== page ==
Do You Know the Difference Between Articles and Prepositions?

Thursday, January 182 min read

When we come across short words (such as “the,” “an,” “to,” or “for”), we tend to gloss over them without a second thought. However, these tiny terms are used in speech and writing almost constantly, and play a key role in our ability to communicate and be understood. They’re so important, in fact, that they have their own categories within the eight parts of speech: articles and prepositions. These words may be lumped together sometimes due to their similarity in size (and because they’re not easily recognizable as verbs or nouns, for example), but articles and prepositions each serve distinct functions in the English language.

What Is an Article?

Articles are words that tell us whether a noun is specific or general. As such, an article is always paired with a noun. There are two types of articles in English — definite (“the”) and indefinite (“a,” “an”). To understand which one to use, you need to know if you’re referring to a particular item or a general category.

The definite article "the" describes a specific noun already known or previously mentioned. Here are some examples of definite article and noun pairings:

The book was fascinating.

The car is the latest model.

The art museum has an impressive collection.

On the other hand, the indefinite articles "a" and "an" are paired with nonspecific items. Consider these examples:

My friend recommended a book to me.

We bought a car last week.

She wants to visit an art museum on her trip.

While the sentences with the definite article refer to a particular book, car, or art museum, the sentences featuring the indefinite article discuss any book, car, or art museum. They’re not specific. When working with the indefinite article, "a" is used before words beginning with a consonant sound, while "an" is used before words starting with a vowel sound.

What Is a Preposition?

Prepositions serve a different function: They describe the relationship between words. Typically, they show location, time, or direction. Check out these examples:

The keys are under the mat.

We are going to the mall.

He arrived before the party started.

In these sentences, the prepositions indicate the location (“under the mat”), direction (“to the mall”), or time (“before the party”). They can also show manner, space, cause and effect, comparison, and more. Some of the most common prepositions are “at,” “by,” “for,” “from,” “in,” “of,” “on,” “to,” and “with.”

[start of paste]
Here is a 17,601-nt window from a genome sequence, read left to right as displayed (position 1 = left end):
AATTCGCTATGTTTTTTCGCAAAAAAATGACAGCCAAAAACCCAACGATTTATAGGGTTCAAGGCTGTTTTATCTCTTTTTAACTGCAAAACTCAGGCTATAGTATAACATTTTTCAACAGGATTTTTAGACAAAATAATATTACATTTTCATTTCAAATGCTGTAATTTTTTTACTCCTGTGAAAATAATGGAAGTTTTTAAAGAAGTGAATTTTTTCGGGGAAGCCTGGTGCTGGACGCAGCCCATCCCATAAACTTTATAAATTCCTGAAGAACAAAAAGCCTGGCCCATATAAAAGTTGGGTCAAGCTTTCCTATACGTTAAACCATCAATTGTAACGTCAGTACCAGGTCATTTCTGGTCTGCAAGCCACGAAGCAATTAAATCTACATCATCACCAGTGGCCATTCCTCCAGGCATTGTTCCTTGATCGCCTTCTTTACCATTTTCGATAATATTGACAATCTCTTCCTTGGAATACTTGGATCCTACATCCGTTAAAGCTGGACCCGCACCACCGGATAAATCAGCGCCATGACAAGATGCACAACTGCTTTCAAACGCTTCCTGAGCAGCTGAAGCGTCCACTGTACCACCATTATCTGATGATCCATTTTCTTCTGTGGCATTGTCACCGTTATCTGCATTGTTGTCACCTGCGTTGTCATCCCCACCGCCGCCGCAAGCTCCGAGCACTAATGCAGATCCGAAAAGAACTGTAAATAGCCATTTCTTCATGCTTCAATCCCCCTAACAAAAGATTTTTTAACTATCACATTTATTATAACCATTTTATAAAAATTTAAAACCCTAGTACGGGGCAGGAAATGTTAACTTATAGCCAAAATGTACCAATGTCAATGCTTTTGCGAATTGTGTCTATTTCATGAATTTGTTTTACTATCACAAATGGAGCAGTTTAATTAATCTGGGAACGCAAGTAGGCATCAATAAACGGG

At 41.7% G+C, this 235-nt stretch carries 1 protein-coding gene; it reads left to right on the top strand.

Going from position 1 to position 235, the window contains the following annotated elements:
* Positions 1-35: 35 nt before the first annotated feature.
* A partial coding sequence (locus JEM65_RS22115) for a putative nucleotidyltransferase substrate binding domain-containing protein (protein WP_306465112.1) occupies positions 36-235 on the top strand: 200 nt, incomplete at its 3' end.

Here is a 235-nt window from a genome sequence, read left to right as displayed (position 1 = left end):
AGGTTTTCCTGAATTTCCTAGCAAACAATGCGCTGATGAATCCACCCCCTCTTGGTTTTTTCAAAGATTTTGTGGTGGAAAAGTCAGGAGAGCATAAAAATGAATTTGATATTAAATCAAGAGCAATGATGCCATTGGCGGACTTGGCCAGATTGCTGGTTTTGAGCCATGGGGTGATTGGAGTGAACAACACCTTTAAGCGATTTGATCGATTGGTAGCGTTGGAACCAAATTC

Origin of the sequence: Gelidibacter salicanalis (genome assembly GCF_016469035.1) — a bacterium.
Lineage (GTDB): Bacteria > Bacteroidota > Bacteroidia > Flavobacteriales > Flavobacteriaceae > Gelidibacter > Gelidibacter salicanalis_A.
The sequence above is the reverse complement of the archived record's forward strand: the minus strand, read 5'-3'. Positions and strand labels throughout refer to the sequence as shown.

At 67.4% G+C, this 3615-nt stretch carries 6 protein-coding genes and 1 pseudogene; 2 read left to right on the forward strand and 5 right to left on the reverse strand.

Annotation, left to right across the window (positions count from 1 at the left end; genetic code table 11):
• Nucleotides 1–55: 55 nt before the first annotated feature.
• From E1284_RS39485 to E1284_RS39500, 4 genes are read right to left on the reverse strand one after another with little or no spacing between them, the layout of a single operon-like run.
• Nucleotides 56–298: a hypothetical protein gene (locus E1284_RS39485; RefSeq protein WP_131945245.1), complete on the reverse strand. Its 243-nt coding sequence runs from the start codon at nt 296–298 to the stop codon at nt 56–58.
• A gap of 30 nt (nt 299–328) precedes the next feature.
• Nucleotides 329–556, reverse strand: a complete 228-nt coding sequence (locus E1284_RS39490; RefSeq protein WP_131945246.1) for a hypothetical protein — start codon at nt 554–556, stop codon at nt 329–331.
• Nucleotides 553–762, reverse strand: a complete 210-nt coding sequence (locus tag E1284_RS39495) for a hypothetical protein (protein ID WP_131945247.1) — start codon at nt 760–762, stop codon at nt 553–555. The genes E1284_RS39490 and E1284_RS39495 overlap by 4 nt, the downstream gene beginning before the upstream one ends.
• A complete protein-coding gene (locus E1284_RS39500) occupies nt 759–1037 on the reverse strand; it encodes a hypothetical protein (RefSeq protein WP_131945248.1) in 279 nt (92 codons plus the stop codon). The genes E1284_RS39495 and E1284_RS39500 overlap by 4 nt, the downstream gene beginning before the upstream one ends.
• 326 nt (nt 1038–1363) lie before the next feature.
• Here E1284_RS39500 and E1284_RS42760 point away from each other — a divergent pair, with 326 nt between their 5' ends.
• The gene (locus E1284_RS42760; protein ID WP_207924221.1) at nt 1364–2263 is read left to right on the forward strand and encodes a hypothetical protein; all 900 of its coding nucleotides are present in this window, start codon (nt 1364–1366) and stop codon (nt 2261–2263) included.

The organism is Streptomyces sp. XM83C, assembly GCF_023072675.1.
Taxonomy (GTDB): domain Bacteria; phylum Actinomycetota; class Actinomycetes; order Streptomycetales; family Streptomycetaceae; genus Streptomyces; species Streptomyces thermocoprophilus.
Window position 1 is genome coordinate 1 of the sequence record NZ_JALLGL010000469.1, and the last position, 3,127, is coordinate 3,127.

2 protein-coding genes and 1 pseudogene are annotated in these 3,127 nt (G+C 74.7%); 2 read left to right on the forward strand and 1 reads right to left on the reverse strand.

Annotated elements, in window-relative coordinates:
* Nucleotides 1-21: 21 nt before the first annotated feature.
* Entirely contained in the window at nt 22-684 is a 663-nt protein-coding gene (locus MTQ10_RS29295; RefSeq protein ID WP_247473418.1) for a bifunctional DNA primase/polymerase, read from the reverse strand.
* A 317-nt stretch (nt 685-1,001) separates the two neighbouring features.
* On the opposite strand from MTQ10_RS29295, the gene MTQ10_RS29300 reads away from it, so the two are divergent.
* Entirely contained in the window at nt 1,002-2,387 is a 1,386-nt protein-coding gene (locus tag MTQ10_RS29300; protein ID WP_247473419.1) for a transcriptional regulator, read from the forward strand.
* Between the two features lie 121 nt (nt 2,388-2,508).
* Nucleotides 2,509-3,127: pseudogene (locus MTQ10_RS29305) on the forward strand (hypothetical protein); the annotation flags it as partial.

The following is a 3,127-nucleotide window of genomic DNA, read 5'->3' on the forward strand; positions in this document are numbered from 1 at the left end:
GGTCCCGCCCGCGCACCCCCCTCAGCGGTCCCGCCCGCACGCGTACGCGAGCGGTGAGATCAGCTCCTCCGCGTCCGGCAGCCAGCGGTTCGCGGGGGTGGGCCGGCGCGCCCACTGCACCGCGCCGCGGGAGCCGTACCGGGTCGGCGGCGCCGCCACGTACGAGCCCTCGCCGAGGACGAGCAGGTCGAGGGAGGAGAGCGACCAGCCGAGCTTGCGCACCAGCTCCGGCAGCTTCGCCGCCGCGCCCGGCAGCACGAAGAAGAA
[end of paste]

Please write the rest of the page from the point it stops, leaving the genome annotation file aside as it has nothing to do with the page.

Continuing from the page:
Typically, prepositions show the relationship between two nouns in a sentence (“The cat was on the mat”), but they can also describe more abstract concepts or comparisons (“He was elected despite facing challenges”).

You might remember grade-school grammar teachers scolding you not to end a sentence with a preposition. That’s a bit outdated — even the writer of one of the most trusted grammar guides, Elements of Style, says it’s fine to end a sentence with a preposition if it improves the writing. The ending-preposition rule was based on Latin grammar, not English, so feel free to break that one.  

What’s the Difference?

Articles and prepositions fulfill two very different functions within a sentence. Think of articles as guideposts directing attention to a specific or general concept, while prepositions are bridges connecting various components within a sentence.

Typically, you’ll see both parts of speech working together in a sentence. For example, the sentence “I live in the house” uses both an article (“the”) and a preposition (“in”). It tells us the speaker is talking about a particular house and gives us information about their spatial relationship to their home. From this sentence, we know they don’t live outside, and they don’t live in just any old house on this block.

Featured image credit: SolStock/ iStock

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